Saturday, April 20, 2024

2 dead, 1 man charged in connection to Hampstead stabbing

The suspect is being held with no bond, could face the death penalty

Pender County Sheriff Alan Cutler escorts Cody Coffield into the courtroom for his first appearance, where he is being charged with two counts of first-degree murder. (Port City Daily/Amy Passaretti)

PENDER COUNTY — The man charged in a stabbing that killed two people Thursday evening in Hampstead made his first appearance in court Friday morning. The district attorney’s office made it clear it could pursue the death penalty.

Cody Camron Coffield, 30, of Hampstead, is charged with two counts of first-degree murder, punishable by life in prison or execution. He remains in custody and is being held without bond, and was ordered by Pender County Judge Hon. Russell Davis no contact with the victims’ families.

“My head’s about to explode,” Coffield mumbled, when asked if he had any questions. He stood handcuffed, his head slumped before the judge.

Coffield is a convicted felon from Akron, Ohio, who also has a juvenile record from criminal gang involvement with Y.S.G. Based on reports from the Akron Police Department, Coffield was arrested in Ohio in April 2021, meaning he hasn’t been in Pender County even a year.

The capital defender’s office is appointing Coffield an attorney.

The Pender County Sheriff’s Office responded to calls about the stabbing around 5 p.m. Thursday in the 1700 block of Watts Landing Road, a rural residential area. Sheriff Alan Cutler said upon arrival, two males, Ricky Lynn Bullard, 57, and Roy Lester Batson II, 49, were found dead from inflicting stab wounds. A search of the area was conducted, and the suspect was apprehended within hours. The office announced by 11 p.m. it had detained a person of interest.

“We are very pleased at the speed that the individual was taken into custody,” Cutler said.

Surf City Police Department and Pender EMS and Fire assisted at the scene.

Ben David, district attorney for New Hanover and Pender counties, said Coffield is being held without the possibility of posting bail until a Rule 24 hearing is held Mar. 16.

During a Rule 24 hearing, the DA’s office decides whether to pursue the death penalty. The DA’s office must make a determination for capital punishment within 30 days of an indictment.

“We take that very seriously, deliberately,” David said. “That’s not a decision we make hastily. That’s a decision made only after many prosecutors look at all the evidence before us.”

As the investigation is ongoing, law enforcement officials are not releasing any information regarding a motive or connection to the victims.

“Motive is certainly an aspect we explore in a criminal case,” David said. “It’s not part of the burden of proof in almost all criminal cases but nonetheless it can be very helpful to know if there is motive or even an absence of motive.”

Prior to Coffield’s time in Pender County, he was living in Akron, Ohio, and has a long history of arrests. He was convicted for criminal gang involvement with Y.S.G., according to official Akron police reports. Between 2009 and 2010, 17-year-old Coffield was arrested seven times for felony burglary and assault, including threatening to shoot and kill a school custodian, who asked him to pick up the trash he threw on the ground, at Kenmore High School. He spent time at Summit County Juvenile Detention Center.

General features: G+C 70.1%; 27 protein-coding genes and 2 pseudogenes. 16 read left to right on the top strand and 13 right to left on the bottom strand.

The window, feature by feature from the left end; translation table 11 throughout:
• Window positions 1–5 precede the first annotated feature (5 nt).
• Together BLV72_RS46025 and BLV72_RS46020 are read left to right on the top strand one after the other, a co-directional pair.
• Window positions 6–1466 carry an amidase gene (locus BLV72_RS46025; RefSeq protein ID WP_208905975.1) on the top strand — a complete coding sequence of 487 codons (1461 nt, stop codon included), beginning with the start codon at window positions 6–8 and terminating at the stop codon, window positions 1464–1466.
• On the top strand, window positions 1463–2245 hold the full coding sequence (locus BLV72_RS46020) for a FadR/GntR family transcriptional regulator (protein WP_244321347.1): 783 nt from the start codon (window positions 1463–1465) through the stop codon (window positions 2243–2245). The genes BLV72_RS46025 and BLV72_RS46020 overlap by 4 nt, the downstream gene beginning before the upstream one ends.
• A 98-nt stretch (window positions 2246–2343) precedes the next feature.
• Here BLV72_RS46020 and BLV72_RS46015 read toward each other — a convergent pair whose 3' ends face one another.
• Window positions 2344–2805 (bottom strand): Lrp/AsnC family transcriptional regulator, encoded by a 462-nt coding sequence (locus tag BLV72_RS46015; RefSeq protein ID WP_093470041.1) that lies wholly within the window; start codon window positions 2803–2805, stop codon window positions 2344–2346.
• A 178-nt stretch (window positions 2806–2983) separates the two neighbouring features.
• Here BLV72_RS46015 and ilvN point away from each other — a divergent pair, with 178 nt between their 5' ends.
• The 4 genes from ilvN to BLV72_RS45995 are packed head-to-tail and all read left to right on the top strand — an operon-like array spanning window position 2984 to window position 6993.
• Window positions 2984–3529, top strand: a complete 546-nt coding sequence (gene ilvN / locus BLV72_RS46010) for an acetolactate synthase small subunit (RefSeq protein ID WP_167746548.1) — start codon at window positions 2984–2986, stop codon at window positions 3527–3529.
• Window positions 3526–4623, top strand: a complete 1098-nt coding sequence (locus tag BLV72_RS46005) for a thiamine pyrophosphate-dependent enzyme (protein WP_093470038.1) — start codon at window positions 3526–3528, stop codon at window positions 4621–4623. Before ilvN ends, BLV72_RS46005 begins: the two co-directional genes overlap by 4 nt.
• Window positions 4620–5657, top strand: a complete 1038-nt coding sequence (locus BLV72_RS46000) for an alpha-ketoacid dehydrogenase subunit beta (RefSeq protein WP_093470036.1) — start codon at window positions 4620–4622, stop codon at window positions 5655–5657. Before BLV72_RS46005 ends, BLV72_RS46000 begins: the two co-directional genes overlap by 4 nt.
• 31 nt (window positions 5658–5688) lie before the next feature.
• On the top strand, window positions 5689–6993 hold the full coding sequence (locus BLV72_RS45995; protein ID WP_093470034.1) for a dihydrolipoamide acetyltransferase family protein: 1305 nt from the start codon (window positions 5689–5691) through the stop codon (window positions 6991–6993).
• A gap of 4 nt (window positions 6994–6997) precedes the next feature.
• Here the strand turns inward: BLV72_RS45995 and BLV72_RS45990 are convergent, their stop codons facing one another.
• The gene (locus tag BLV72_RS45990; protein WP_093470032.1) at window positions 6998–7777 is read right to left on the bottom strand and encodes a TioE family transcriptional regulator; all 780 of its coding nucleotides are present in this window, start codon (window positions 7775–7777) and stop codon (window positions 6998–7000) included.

After he turned 18, he was arrested five more times in Akron, including in June 2010 when he jumped on the hood of a car of someone he knew, according to reports. He started smashing the windshield with his feet, which caused glass to cut the occupants, including a baby. Coffield was charged with endangerment of a child, criminal damaging/endangering knowingly, assault and participation in a criminal gang.

Coffield was arrested again in 2016 for trying to break into a coin machine, which an accomplice told police was to “pay for Coffield’s house arrest.”

In May 2017, police charged him for violation of felony parole for being in possession of firearms and drugs, with intent to sell. According to a police report, officers responded to shots fired at Coffield’s home. After being told officers were going to obtain a search warrant, Coffield claimed he was having an asthma attack and then fled on foot. 

Once officers caught him and secured him in the back of a patrol car, Coffield began head-butting the metal divider inside the cruiser. Afraid of serious injury, officers removed Coffield from the vehicle and deployed pepper spray as the suspect resisted arrest. 

Later, when the search warrant was issued, officers found two sawed off shotguns, a revolver BB gun and a 9 millimeter pistol, as well as methamphetamine prepped for sale and schedule 2 pills.

Coffield’s last arrest in Ohio was on Apr. 15, 2021, for assaulting a male, along with three other offenders, at The Residential Institutional Probation Program, known as Oriana House.

Police reports note during multiple arrests throughout the years, Coffield was disorderly and uncooperative, often assaulting officers and using racial slurs.

The Pender County Sheriff’s Office is asking for anyone with information regarding Thursday’s stabbing to contact the department at 910-259-1212.

“The arrest is the start of an investigation, not its end,” DA Ben David said. “If anyone has information, however small or insignificant they think it might be, it’s important for them to come forward and report that — not just even the incident itself but the surrounding circumstances.”

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